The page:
A Bad Week For Writers

Tom Wolfe, author of a shelf full of seminal American journalism and literature, dead at 88.

And later yesterday, word circulated on social media (although I’ve found no confirmation yet in the dead-tree media) that Nick Coleman, longtime columnist (as with all columnists in the Twin Cities, it seems) for both the Strib and the PiPress, had suffered a massive stroke and passed away.

More on that when more details are available.

9 thoughts on “A Bad Week For Writers

  1. Somewhat strange that there is no mention on either local paper’s sites, given Nick’s past history with both papers.

  2. I find it strange that neither paper is saying anything, given both his tenures there and his connection to their beloved political family.

    Perhaps they’ve learned the essential lesson of dealing with anything Nick related: verify, verify, verify.

  3. Fire up the ol’ General Lee and take ‘er for a drive down to the protest, Night Writer.

  4. At least he was able to cross “acquire my handgun carry permit” off his bucket-list before passing away.

  5. Wolfe gave us remarkable insight into our times. For example, read “Electric Kool-Aid Acid Test” and “The Right Stuff” one after the other and you have a nearly comprehensive illumination, from different perspectives, of a particular time in our history.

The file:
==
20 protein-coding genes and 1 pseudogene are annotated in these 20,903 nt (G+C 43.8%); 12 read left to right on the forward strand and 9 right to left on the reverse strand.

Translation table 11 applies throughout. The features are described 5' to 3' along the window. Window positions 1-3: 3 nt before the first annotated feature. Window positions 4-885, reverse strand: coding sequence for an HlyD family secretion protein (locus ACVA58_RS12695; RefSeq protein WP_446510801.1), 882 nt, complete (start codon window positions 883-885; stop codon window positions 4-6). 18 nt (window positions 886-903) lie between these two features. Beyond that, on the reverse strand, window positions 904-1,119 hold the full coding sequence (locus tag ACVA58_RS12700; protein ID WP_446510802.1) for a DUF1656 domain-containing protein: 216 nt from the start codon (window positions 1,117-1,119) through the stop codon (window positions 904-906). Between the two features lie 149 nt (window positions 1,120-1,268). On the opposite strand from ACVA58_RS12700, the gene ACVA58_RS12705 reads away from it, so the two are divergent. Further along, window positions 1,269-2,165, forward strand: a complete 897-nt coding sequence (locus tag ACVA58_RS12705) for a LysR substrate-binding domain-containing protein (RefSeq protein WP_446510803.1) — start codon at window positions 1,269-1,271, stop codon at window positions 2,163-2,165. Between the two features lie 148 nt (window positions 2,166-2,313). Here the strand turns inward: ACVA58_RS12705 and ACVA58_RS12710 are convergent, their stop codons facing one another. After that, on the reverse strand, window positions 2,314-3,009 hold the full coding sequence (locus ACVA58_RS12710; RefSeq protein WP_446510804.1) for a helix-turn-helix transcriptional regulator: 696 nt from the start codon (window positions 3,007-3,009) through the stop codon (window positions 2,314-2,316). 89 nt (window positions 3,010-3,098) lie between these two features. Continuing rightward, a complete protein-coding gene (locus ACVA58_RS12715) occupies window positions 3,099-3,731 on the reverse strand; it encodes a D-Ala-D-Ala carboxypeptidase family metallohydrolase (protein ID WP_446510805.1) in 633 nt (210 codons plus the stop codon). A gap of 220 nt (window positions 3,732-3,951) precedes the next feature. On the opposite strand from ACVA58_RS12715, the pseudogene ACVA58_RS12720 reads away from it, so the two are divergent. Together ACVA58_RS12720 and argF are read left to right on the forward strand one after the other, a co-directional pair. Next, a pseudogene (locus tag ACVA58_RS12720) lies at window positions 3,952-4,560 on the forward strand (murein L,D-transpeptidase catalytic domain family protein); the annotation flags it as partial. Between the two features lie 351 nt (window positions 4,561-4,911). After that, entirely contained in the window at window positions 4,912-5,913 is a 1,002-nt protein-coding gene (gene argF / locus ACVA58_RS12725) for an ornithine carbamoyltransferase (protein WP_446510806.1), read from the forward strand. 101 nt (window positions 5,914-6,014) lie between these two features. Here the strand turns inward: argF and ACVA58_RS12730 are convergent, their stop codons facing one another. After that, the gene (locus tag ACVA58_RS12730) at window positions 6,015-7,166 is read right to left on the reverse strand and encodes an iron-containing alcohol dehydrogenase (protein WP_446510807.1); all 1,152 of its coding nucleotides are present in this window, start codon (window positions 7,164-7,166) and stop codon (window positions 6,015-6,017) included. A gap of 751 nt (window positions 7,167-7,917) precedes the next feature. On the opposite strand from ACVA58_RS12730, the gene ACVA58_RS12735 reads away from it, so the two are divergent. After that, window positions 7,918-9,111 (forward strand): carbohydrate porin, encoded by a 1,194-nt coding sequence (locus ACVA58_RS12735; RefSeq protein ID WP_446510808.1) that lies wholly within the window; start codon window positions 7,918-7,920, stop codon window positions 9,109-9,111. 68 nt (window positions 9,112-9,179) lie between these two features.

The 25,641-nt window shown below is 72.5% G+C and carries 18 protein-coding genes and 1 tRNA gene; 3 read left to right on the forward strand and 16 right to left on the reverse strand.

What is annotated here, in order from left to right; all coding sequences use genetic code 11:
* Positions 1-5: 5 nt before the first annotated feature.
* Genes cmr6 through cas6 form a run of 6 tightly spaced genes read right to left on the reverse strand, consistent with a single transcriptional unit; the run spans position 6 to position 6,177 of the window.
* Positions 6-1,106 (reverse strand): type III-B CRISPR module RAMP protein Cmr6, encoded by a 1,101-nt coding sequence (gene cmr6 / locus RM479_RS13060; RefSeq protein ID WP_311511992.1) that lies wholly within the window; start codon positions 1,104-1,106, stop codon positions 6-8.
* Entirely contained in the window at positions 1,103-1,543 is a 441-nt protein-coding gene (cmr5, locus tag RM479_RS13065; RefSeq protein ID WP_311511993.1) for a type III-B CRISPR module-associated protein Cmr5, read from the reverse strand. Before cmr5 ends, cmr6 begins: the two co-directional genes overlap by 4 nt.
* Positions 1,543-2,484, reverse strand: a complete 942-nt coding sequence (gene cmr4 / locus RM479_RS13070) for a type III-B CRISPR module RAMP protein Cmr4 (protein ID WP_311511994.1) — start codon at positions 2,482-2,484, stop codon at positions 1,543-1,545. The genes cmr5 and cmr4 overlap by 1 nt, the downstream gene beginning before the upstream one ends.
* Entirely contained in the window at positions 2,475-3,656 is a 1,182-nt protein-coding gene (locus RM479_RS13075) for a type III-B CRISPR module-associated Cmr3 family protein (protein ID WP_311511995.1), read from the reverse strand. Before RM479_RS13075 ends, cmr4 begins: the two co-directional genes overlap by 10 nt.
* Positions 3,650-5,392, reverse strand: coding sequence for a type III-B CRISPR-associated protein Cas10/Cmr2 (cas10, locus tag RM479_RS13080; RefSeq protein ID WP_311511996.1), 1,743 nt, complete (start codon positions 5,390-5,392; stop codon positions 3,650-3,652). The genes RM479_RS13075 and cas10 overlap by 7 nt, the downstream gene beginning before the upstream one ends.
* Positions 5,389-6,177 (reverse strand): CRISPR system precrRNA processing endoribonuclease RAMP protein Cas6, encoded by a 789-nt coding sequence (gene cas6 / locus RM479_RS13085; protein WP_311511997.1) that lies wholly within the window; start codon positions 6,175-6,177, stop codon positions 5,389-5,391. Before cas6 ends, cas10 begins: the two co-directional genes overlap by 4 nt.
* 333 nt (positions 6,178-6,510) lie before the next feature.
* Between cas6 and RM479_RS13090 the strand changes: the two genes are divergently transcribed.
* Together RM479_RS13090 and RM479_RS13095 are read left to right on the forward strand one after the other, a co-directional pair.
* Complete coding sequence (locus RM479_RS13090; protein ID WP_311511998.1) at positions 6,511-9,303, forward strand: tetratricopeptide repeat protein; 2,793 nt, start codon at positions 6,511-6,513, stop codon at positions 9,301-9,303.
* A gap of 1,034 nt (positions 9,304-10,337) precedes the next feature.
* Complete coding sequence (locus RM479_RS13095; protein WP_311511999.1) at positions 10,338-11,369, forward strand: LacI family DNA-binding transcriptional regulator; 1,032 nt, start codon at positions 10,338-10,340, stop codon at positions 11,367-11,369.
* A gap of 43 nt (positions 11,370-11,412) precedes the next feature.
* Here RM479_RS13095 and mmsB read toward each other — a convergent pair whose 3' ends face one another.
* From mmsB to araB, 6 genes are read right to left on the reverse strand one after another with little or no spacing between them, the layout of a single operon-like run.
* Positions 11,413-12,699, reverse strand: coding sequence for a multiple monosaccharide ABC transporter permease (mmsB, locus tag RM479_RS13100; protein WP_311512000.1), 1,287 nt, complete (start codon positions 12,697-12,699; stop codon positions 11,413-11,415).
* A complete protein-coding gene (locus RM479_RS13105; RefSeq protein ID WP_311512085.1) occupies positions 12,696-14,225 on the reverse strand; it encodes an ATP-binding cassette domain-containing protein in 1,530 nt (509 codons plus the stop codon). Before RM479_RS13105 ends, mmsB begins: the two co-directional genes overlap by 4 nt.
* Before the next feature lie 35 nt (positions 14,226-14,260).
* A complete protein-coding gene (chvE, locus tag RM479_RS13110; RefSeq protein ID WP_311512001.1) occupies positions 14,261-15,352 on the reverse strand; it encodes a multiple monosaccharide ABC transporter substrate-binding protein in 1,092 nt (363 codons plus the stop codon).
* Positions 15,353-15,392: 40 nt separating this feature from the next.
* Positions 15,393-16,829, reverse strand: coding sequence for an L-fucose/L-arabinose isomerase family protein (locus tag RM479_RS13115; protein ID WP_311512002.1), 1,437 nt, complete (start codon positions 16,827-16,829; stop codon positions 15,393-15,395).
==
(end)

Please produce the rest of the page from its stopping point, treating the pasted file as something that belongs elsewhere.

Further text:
Coleman, not so much. He was illustrative, but in a dismal, not helpful way. I believe the term “knee-jerk” was coined with him in mind, on multiple levels.

  6. The only long-form Wolfe I have read is his The Kingdom of Speech. Wolfe’s main argument is that we live through speech,it is what makes man Man. In religious terms, human speech is the human soul.
    In the process Wolfe takes on two icons of the left, Charles Darwin & Noam Chomsky. He doesn’t argue against evolution as a biological fact. Instead he illustrates how the cultural elites, including religious elites, accepted Darwin not because his arguments were so good & obvious, but because they were looking for a way to not believe in a creator God. They wanted to do this so they could have a clear marker between the elites and the rising bourgeois & working classes in the 19th century.
    In other word, Darwin’s theories may have been very useful in the study of biology and zoology, but it was not progressive in the cultural sense. The cultural elites used it arbitrarily separate people into ruling and ruled classes, which is something people have been doing, literally, since the dawn of civilization.

  7. I’m kind of ashamed not to have read much of Wolfe, but I did see a talk of his in person. I also saw Naomi Wolf the same year, apropos not much.

    And Coleman? Not the time for me to talk about him. Suffice it to say that there is a fine line between acceptable exaggeration for an obituary and nauseating hagiography, a line the Pioneer Press crosses with abandon.

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